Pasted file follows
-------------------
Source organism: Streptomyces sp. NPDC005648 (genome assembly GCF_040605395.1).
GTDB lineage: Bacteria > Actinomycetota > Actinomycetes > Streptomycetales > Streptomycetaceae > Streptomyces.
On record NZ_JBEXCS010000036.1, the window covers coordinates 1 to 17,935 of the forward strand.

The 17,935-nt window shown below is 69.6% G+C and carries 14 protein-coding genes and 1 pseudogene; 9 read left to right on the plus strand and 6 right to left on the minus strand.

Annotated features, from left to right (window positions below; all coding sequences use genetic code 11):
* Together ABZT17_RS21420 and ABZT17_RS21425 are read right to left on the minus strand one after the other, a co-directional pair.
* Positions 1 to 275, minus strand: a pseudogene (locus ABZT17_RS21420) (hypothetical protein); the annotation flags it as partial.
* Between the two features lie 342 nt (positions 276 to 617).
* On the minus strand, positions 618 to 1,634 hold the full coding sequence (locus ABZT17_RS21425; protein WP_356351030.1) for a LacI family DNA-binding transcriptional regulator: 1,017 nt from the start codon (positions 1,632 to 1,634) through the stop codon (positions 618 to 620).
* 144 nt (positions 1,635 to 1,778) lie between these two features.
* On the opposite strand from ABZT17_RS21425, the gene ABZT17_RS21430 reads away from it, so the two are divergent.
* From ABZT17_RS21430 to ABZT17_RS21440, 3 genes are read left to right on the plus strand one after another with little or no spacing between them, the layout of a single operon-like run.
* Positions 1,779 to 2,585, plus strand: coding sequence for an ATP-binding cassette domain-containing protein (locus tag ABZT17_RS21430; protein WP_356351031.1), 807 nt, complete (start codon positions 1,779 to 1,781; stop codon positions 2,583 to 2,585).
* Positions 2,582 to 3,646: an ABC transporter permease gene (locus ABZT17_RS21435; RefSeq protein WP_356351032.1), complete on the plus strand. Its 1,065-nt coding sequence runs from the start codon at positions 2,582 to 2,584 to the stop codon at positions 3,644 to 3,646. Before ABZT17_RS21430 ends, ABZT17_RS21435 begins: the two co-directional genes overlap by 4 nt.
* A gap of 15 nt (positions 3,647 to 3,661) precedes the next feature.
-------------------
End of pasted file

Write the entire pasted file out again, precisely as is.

Source organism: Streptomyces sp. NPDC005648 (genome assembly GCF_040605395.1).
GTDB lineage: Bacteria > Actinomycetota > Actinomycetes > Streptomycetales > Streptomycetaceae > Streptomyces.
On record NZ_JBEXCS010000036.1, the window covers coordinates 1 to 17,935 of the forward strand.

The 17,935-nt window shown below is 69.6% G+C and carries 14 protein-coding genes and 1 pseudogene; 9 read left to right on the plus strand and 6 right to left on the minus strand.

Annotated features, from left to right (window positions below; all coding sequences use genetic code 11):
* Together ABZT17_RS21420 and ABZT17_RS21425 are read right to left on the minus strand one after the other, a co-directional pair.
* Positions 1 to 275, minus strand: a pseudogene (locus ABZT17_RS21420) (hypothetical protein); the annotation flags it as partial.
* Between the two features lie 342 nt (positions 276 to 617).
* On the minus strand, positions 618 to 1,634 hold the full coding sequence (locus ABZT17_RS21425; protein WP_356351030.1) for a LacI family DNA-binding transcriptional regulator: 1,017 nt from the start codon (positions 1,632 to 1,634) through the stop codon (positions 618 to 620).
* 144 nt (positions 1,635 to 1,778) lie between these two features.
* On the opposite strand from ABZT17_RS21425, the gene ABZT17_RS21430 reads away from it, so the two are divergent.
* From ABZT17_RS21430 to ABZT17_RS21440, 3 genes are read left to right on the plus strand one after another with little or no spacing between them, the layout of a single operon-like run.
* Positions 1,779 to 2,585, plus strand: coding sequence for an ATP-binding cassette domain-containing protein (locus tag ABZT17_RS21430; protein WP_356351031.1), 807 nt, complete (start codon positions 1,779 to 1,781; stop codon positions 2,583 to 2,585).
* Positions 2,582 to 3,646: an ABC transporter permease gene (locus ABZT17_RS21435; RefSeq protein WP_356351032.1), complete on the plus strand. Its 1,065-nt coding sequence runs from the start codon at positions 2,582 to 2,584 to the stop codon at positions 3,644 to 3,646. Before ABZT17_RS21430 ends, ABZT17_RS21435 begins: the two co-directional genes overlap by 4 nt.
* A gap of 15 nt (positions 3,647 to 3,661) precedes the next feature.